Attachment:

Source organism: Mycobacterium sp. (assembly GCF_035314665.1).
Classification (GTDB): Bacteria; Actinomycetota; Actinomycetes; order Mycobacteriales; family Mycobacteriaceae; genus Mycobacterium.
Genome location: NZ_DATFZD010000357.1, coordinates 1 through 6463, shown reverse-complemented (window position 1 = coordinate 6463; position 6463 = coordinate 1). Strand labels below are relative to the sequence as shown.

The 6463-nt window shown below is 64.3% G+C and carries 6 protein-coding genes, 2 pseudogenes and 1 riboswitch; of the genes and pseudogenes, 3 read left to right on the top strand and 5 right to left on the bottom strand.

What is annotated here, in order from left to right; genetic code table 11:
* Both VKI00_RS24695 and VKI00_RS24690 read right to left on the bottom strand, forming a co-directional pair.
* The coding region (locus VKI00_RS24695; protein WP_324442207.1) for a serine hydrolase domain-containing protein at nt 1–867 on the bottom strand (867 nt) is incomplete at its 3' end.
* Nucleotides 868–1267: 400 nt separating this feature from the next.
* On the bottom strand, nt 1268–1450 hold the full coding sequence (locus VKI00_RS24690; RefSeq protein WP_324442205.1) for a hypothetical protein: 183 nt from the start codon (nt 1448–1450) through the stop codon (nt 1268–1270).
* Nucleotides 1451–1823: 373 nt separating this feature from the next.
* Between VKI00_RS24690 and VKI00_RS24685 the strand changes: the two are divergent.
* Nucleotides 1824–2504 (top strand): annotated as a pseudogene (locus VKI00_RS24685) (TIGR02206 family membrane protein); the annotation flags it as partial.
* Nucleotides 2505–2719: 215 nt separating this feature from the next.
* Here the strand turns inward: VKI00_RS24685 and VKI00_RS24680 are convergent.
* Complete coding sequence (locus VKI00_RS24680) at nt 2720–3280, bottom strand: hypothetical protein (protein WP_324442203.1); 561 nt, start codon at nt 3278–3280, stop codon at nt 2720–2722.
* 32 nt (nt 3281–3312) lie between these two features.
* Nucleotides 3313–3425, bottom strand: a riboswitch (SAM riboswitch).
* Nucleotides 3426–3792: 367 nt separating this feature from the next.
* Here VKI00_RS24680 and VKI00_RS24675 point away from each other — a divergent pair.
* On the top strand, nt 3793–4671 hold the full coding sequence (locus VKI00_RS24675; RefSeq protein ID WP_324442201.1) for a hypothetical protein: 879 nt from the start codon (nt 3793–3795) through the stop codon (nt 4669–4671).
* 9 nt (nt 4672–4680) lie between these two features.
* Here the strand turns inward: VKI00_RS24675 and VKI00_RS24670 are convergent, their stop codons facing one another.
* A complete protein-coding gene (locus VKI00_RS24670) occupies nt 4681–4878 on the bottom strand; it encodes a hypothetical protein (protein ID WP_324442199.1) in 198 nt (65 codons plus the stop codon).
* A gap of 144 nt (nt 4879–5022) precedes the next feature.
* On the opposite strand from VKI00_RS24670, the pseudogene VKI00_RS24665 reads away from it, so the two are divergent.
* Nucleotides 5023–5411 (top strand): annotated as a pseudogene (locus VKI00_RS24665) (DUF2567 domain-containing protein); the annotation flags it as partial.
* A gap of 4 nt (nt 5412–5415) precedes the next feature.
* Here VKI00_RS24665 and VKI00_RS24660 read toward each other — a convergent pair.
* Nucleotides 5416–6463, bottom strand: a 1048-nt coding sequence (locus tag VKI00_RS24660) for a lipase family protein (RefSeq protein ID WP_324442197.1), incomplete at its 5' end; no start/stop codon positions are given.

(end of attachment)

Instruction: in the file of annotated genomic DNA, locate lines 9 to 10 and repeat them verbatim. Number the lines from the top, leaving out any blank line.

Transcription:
* On the bottom strand, nt 1268–1450 hold the full coding sequence (locus VKI00_RS24690; RefSeq protein WP_324442205.1) for a hypothetical protein: 183 nt from the start codon (nt 1448–1450) through the stop codon (nt 1268–1270).
* Nucleotides 1451–1823: 373 nt separating this feature from the next.